Before I get into the subjective part. Let's continue with some additional software presentation:



This is a neat little "extra" program that calculates filters, target responses, EQ, corrections etc. It outputs your curve to a text file that APL software can read and apply in different ways. Of course you can make one for each channel.

*Gain 20dB +/-
*Q from 0.1 to 100
*Center freq from 5-48000Hz.
*Low/High shelf filters.
*Low/high pass filters.

Pretty neat. There's a large room for customization here.


Here's the actual software to hardware interface:



You can store 16 presets in the unit and it only takes a second to shift between different settings. You just choose the *.fir file generated by the APL software and import it into this interface and you're done. Enjoy

As I always do I like to confirm results or at least compare. Before using APL I used RoomEQ to a large extent (it still very useful, don't get me wrong). Again, even if you're not that accustomed to measuring you probably know of some of the procedure involving it, you basically measure around your head and average it together. APL is using a different method. With APL you measure the entire listening space, not just around your head. As a result the "ordinary" method using RoomEQ (or some other measurement program) differs from APL's result. When I first noticed this, I was skeptical because I always found my method quite accurate and correlated well with what I heard...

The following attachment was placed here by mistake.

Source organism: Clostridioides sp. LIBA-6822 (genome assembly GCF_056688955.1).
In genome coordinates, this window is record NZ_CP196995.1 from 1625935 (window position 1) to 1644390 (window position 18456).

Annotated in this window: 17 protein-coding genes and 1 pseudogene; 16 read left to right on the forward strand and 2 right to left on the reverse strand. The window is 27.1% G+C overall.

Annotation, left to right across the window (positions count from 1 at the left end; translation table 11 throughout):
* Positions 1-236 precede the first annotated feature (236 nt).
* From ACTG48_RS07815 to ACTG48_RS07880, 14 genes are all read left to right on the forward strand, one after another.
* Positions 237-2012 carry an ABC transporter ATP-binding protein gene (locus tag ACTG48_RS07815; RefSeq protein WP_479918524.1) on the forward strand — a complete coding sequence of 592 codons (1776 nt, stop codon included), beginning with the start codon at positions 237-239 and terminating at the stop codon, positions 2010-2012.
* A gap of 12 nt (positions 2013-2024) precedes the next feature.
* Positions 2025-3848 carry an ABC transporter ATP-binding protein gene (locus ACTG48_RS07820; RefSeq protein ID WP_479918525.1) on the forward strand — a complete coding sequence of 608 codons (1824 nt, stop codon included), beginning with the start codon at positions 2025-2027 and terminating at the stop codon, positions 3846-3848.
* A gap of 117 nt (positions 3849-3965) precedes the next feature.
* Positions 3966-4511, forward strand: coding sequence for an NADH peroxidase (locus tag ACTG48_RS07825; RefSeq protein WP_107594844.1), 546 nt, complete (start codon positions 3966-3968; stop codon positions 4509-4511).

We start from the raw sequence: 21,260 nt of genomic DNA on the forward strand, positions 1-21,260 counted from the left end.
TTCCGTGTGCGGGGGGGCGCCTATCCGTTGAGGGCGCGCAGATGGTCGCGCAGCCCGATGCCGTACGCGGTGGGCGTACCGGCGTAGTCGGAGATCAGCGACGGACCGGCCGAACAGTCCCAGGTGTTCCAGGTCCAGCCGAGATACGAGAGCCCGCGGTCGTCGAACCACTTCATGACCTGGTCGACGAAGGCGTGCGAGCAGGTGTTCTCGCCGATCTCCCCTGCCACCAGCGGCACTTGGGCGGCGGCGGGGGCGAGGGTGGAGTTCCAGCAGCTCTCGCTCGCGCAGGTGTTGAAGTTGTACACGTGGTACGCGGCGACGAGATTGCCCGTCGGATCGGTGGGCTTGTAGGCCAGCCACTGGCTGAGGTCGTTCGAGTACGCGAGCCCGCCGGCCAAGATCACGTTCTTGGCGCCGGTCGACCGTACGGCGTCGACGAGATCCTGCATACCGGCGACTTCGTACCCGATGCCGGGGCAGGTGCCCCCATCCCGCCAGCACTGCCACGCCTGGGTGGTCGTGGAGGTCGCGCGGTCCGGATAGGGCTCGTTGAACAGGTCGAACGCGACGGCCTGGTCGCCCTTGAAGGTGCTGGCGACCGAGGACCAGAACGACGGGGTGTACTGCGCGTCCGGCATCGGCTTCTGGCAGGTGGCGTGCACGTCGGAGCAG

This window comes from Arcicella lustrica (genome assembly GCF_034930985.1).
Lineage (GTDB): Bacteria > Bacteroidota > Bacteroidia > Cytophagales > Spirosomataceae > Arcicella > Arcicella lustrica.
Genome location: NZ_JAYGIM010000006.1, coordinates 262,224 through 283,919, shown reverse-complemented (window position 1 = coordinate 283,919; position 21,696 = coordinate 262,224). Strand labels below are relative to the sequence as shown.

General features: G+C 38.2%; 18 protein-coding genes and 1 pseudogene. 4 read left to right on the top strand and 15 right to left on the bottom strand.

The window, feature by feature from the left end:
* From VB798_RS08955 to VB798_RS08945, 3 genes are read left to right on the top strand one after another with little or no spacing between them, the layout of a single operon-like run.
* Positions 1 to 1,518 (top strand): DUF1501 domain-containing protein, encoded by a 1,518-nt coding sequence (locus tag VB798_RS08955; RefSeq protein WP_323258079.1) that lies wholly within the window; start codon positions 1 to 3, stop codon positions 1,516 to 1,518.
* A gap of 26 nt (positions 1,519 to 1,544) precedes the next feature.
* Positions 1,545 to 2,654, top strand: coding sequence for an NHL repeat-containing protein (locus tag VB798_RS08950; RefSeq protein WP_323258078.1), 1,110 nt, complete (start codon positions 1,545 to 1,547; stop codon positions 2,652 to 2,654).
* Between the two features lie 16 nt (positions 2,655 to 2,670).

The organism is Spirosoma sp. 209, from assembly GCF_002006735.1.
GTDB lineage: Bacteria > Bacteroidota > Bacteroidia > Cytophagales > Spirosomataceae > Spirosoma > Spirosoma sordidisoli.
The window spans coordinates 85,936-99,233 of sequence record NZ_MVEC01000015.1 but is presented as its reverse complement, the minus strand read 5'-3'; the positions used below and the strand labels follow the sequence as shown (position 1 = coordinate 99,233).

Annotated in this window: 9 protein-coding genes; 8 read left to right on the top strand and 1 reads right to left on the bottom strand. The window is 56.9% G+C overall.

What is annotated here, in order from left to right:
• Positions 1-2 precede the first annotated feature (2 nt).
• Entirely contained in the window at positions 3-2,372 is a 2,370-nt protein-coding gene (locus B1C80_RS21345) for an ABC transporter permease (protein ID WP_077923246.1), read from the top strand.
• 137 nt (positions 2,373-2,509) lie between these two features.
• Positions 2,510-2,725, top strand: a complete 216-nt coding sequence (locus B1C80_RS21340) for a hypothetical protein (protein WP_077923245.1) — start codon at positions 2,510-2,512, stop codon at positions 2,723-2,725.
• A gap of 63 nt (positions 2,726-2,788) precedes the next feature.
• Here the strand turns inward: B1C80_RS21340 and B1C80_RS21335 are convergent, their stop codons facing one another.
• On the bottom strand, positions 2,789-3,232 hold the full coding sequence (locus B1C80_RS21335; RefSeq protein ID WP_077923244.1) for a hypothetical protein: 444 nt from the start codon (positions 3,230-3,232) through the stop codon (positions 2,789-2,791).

The thing I first noticed was that APL's version of flat didn't at all sound "flat", as in "RTA-flat". This made me curious to see how APL derived and displayed the curve. Below are results from RoomEQ using spatial average measurement method (headspace), using RTA and Noise with infinite averaging method.







Well, this is interesting indeed. "APL Flat" isn't actually "RTA-Pink Noise flat". If you were to use white noise as excitation signal, the results are fairly consistent with "flat". Using pink noise, it does create a downwards tilted curve explaining how the difference between "flat" and "flat". Another interesting thing is that the right side (passenger side) is lower in amplitude than the left side. This is consistent with the listening experiments I did when I derived my "house curve/target response" in RoomEQ.